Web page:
On appeal from the Superior Court of New Jersey, Chancery Division, Family Part, Morris County, Docket No. FM-14-965-07.
NOT FOR PUBLICATION WITHOUT THE APPROVAL OF THE APPELLATE DIVISION
Telephonically argued May 31, 2012
Before Judges Payne, Reisner and Simonelli.
Defendant W.L.W. appeals from those parts of two August 5, 2011 Family Part orders, which denied his motion for an evaluation of his son, J.W., to determine the issue of reunification, and awarded plaintiff J.C.W. counsel fees and costs. Plaintiff cross-appeals from the amount of counsel fees and costs awarded. We affirm in part, reverse in part, and remand for further proceedings.
The parties were married in 1981, and have four children, W.W., C.W., M.W. and J.W.*fn1 In November 2004, plaintiff filed a domestic violence complaint against defendant, alleging that he physically, mentally and emotionally abused her over an eleven-year period, and assaulted her on November 1, 2004. On November 17, 2004, the court entered a final restraining order (FRO) against defendant after he admitted he had assaulted plaintiff. The court granted plaintiff custody of M.W. and J.W., who were both minors at the time, and granted defendant supervised parenting time.
It was later discovered that defendant had sexually abused J.W. multiple times when J.W. was between the ages of four and seven years old. On January 13, 2005, the court entered an amended FRO suspending defendant's supervised parenting time and restraining him from having contact with the minor children. On January 24, 2005, the New Jersey Division of Youth and Family Services (Division)*fn2 filed a complaint, seeking authorization to investigate the matter. The Division's complaint was later dismissed but the FRO remained in effect.
A grand jury indicted defendant for second- and third-degree aggravated assault (of plaintiff), N.J.S.A. 2C:12-1b(1) and (7), and fourth-degree abuse of a minor (J.W.), N.J.S.A. 9:6-3, a non-Megan's Law offense. The Division then filed a complaint, seeking custody and supervision of the children and to restrain defendant from having contact with them. Pursuant to a September 19, 2005 order, defendant was restrained from having contact with the children until further court order.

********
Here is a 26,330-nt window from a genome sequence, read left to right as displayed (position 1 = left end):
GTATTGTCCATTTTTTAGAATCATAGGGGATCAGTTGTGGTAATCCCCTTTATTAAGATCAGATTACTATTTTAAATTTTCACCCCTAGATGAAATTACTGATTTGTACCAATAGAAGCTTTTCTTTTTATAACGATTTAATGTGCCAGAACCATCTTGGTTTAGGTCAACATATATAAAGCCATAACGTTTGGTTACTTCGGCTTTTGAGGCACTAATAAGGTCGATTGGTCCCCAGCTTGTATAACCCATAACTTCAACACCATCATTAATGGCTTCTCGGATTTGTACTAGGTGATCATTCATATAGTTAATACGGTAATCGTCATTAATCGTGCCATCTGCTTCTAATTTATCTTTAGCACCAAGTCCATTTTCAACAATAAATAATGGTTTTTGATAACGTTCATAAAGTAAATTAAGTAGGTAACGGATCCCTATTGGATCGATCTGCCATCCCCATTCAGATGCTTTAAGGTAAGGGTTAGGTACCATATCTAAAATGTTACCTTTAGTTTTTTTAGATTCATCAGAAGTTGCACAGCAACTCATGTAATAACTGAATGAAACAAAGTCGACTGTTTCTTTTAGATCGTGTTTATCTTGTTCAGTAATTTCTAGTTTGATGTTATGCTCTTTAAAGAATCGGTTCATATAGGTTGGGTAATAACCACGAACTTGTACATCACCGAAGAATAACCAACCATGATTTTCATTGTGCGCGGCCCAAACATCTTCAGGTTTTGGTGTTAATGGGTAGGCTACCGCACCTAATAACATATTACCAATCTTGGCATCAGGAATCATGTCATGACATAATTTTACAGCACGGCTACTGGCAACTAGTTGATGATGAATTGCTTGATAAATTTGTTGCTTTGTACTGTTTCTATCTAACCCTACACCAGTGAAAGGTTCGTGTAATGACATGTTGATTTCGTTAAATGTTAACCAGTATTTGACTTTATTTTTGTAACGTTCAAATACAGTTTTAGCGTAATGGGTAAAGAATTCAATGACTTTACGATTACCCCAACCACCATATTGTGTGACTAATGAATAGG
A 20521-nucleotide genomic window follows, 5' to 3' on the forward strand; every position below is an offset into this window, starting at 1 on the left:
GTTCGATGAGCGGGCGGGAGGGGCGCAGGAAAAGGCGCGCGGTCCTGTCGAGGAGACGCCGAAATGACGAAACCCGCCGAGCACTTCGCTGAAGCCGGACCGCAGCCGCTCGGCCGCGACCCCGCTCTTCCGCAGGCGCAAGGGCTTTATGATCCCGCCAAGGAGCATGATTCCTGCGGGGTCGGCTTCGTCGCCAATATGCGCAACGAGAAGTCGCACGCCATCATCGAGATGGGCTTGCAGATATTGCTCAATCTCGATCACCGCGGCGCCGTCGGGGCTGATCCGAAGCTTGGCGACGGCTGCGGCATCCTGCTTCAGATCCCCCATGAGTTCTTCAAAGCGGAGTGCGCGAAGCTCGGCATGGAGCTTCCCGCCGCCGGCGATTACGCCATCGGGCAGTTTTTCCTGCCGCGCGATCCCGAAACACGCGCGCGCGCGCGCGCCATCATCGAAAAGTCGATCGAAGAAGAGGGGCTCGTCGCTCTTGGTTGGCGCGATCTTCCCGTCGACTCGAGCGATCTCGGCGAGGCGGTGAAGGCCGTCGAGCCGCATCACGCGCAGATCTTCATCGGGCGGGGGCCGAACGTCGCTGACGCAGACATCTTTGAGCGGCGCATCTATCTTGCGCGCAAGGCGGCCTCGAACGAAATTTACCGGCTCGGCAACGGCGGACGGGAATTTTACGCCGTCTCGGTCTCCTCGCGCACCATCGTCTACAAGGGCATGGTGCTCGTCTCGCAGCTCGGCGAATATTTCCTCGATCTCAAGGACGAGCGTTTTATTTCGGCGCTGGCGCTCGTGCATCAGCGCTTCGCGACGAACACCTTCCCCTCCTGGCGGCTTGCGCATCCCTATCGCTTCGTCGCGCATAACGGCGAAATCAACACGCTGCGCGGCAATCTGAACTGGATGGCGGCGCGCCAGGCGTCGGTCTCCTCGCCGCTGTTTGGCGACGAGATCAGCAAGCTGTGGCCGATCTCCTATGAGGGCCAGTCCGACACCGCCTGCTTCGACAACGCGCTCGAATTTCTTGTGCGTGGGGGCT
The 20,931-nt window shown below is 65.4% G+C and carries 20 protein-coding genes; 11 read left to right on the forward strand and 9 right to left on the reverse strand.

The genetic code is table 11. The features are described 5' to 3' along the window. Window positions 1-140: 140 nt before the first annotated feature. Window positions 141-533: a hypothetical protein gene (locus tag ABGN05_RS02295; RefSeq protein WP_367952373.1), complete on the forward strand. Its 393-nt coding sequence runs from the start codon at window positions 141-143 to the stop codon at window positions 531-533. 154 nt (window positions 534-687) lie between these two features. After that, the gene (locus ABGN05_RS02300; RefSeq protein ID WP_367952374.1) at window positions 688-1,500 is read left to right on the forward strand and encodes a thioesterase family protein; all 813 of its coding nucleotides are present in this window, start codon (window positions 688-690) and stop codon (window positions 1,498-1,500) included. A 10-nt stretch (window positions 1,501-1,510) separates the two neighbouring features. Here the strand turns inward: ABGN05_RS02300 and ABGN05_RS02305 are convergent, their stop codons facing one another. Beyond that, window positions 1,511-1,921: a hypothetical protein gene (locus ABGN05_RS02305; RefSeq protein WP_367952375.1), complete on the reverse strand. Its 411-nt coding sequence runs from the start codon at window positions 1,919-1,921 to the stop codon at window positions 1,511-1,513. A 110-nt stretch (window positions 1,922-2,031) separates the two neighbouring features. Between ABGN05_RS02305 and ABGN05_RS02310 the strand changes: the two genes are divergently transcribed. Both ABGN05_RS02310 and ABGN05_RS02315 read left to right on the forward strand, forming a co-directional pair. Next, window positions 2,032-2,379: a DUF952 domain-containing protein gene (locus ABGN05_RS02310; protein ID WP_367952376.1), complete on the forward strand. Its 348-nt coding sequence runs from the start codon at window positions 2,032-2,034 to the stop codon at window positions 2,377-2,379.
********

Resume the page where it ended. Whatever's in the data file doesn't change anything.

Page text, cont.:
Defendant eventually pled guilty to third-degree aggravated assault and fourth-degree abuse of a minor. At his plea hearing, defendant did not deny he had sexually abused J.W. Despite later claiming that his alcohol abuse rendered him without memory of what he did to J.W., defendant admitted he could not deny the sexual abuse allegations.
J.W. gave the following victim-impact statement at defendant's sentencing:
I wanted to say how I feel. I feel confused. The first time my father did what he did, I was thinking, why are you doing this to me. I was at our old house . . . when he first started. Sometimes he did it in the morning, and we all knew that he never drank in the morning.
[Defendant] said his father did it to him. Why did his father do that to him? And why did my father do that to me? It hurts me that he did it. My life would have been different, if he had not. It upsets me to think about what he did to my mom and my family. He really injured my mom, and he was abusive to my sisters. And he did things to me and hurt [W.W.].
He made [W.W.] go away from home. His anger before [W.W.] left made me very afraid. The bad memories of what happened to me, make me feel sick. I have a question. Why would someone who has done something wrong, can they get a lawyer and pretend that they didn't do it, and then get people to believe them?
At sentencing on May 24, 2006, the trial judge sentenced defendant to a five-year supervised probationary term and a one-hundred-and-eighty-day term of imprisonment as a condition of probation. The judge also imposed numerous conditions of probation, including defendant's attendance at Alcoholics Anonymous (AA) or another approved substance abuse treatment program for alcoholism, and psychological counseling, and he ordered defendant to comply with the January 13, 2005 amended FRO ...